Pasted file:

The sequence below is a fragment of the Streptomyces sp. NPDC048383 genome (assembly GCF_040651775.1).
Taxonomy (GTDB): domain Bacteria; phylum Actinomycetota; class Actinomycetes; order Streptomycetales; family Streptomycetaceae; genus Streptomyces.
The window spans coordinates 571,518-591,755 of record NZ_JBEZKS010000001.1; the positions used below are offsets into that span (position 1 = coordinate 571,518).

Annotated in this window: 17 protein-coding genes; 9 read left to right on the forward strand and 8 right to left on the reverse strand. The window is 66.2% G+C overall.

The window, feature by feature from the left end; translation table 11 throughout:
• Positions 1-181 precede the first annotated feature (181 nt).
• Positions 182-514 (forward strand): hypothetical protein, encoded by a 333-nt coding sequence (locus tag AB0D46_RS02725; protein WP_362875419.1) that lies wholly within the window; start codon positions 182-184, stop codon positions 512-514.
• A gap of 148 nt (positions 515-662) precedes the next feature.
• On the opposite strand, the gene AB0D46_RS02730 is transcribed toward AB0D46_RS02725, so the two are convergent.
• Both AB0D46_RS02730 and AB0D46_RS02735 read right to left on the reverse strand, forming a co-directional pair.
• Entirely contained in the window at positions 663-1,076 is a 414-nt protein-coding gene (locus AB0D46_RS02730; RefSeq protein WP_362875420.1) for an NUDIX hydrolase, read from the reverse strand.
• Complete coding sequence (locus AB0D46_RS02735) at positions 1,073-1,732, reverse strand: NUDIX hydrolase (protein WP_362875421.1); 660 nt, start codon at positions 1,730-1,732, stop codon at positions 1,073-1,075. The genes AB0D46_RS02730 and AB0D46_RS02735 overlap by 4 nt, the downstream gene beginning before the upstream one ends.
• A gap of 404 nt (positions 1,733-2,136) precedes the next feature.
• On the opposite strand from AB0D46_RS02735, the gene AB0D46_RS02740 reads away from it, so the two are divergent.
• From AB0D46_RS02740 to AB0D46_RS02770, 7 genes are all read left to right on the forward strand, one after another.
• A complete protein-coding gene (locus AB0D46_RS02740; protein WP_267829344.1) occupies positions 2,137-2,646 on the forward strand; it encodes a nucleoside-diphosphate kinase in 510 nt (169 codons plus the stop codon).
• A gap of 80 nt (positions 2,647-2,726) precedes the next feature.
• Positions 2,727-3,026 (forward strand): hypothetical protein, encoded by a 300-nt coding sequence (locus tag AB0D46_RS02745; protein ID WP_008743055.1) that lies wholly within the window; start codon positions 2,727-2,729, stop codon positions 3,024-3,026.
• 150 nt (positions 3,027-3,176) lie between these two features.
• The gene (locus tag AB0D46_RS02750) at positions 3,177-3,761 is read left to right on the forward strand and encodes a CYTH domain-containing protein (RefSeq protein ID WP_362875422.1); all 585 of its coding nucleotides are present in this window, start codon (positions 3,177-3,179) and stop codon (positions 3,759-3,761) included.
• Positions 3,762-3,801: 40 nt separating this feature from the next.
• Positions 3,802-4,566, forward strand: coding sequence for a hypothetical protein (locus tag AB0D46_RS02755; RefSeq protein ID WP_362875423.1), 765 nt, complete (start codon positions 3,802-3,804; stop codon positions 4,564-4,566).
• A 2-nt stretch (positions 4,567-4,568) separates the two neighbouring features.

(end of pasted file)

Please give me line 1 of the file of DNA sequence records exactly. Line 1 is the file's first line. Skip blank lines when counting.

The sequence below is a fragment of the Streptomyces sp. NPDC048383 genome (assembly GCF_040651775.1).